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A technique using brainstorming to determine what can go wrong in specific scenarios and identify the resulting consequences.
Appropriate for both individuals and teams.
When to use
Simple research applications
Research environment, where teaching is the core mission
Assessing existing processes and experiments
Minimal. Requires someone to be familiar with the equipment, processes, etc.
What will happen if toxic gases leak into a liquid pipeline? What if tank feed is increased or decreased? What if an earthquake occurs? Such questions can be critical in reducing or eliminating risks to people working in a laboratory environment.
A What-if Analysis consists of structured brainstorming to determine what can go wrong in a given scenario; then judge the likelihood and consequences that things will go wrong.
What-if Analysis can be applied at virtually any point in the laboratory evaluation process.
Based on the answers to what-if questions, informed judgments can be made concerning the acceptability of those risks. A course of action can be outlined for risks deemed unacceptable.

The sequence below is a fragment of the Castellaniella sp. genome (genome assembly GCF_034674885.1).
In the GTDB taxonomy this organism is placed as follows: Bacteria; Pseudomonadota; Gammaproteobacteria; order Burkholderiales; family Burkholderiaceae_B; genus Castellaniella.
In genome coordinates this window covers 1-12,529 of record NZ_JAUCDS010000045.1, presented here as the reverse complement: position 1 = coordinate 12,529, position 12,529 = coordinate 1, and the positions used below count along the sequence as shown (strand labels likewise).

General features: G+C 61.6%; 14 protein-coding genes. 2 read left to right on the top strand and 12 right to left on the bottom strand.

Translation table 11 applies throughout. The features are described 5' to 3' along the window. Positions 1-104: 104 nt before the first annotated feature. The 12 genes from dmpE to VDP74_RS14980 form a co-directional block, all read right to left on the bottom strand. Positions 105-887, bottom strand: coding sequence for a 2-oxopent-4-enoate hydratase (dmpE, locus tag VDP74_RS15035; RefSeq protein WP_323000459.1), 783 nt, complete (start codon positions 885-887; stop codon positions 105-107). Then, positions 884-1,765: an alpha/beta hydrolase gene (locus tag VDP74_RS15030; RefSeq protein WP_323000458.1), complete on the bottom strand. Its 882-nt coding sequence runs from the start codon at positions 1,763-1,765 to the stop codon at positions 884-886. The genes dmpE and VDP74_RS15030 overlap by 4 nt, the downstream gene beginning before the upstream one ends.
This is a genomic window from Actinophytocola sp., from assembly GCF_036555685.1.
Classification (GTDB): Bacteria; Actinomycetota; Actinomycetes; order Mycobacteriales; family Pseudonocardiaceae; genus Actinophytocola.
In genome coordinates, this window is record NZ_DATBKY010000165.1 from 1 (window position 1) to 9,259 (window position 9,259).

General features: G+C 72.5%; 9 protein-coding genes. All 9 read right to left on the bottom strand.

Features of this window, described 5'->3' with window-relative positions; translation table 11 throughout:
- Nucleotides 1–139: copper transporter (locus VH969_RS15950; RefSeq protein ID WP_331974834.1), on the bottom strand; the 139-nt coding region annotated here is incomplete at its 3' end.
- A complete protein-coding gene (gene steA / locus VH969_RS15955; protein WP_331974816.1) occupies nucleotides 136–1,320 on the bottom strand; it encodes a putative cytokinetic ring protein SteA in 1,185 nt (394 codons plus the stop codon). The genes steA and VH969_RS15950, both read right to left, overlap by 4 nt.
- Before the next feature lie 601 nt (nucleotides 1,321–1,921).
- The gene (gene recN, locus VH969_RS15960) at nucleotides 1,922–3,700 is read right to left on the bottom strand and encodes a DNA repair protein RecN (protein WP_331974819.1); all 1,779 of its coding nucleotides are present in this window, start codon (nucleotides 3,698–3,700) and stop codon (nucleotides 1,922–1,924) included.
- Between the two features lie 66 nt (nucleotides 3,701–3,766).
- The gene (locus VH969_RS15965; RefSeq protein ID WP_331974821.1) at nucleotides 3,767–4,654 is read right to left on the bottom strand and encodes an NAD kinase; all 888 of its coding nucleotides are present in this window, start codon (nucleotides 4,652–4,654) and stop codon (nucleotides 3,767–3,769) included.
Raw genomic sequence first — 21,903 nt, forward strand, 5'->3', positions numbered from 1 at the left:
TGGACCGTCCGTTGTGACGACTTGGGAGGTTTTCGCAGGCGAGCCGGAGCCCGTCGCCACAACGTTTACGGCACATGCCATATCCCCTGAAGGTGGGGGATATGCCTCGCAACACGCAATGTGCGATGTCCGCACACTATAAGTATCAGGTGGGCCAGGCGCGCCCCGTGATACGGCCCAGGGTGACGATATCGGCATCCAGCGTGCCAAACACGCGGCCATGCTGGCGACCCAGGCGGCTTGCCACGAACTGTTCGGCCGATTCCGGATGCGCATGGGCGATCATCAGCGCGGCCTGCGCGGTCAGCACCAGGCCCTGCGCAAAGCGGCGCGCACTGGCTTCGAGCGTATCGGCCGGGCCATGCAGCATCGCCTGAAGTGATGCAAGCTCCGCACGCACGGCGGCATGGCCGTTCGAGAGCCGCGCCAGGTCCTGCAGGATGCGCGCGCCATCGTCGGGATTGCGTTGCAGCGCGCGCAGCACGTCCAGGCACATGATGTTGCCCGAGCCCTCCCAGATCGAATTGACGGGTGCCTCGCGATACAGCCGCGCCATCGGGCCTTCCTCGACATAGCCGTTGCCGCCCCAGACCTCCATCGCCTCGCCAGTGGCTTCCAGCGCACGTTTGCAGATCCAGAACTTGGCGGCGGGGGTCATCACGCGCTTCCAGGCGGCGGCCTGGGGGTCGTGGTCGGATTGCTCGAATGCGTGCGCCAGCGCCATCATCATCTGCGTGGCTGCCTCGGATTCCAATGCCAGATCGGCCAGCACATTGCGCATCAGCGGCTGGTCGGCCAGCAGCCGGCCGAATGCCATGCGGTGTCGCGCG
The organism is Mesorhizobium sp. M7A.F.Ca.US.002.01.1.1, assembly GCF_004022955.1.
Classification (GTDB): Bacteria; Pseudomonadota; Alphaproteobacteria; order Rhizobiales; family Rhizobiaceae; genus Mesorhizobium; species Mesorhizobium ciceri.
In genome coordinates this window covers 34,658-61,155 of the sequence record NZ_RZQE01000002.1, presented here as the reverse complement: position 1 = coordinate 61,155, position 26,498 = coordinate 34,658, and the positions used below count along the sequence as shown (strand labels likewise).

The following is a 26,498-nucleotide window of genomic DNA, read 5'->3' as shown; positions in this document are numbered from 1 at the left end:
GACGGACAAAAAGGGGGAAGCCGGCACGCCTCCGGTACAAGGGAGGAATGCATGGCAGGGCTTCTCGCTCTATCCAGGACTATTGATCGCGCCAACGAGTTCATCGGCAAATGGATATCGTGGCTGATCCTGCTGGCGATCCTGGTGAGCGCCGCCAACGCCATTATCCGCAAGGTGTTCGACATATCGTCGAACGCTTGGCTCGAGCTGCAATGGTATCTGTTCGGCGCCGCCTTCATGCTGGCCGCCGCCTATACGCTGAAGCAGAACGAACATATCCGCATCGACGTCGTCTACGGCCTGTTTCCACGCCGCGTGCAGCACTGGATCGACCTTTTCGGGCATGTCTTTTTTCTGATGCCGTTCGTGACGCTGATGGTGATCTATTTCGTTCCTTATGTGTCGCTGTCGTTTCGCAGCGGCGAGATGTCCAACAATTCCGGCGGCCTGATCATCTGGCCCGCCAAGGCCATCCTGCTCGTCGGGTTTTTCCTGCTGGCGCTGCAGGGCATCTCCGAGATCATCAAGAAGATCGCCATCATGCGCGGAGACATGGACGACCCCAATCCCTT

How to Conduct a What-if Analysis
1. Team Kickoff
The team leader walks the team through each step of the What-if Analysis. The leader may use a detailed equipment diagram along with any prepared operating guidelines. (Include guidelines for determining acceptable level of safety.)
2. Generate What-if Questions
The team generates What-if questions relating to each step of the experimental procedure and each component to determine likely sources of errors and failures.
Things to consider when developing questions:
Potential human error
Equipment component failures
Deviations from the planned/expected critical parameters (e.g., temperature, pressure, time, flow rate)
Risk deemed unacceptable:
If the team concludes there’s a need for corrective action, a recommendation is recorded.
Risk deemed acceptable:
When probability is very low, consequences are not severe, and the action to correct the condition would involve significant cost and time, the team may note a “no recommendation” response.
5. Prioritize and Summarize Analysis
The team’s analysis is summarized and prioritized.
6. Assign Follow-up Action
Responsibilities are assigned for follow-up action(s). Consider adding a column to your What-if Analysis form to indicate the person or group responsible for each corrective action.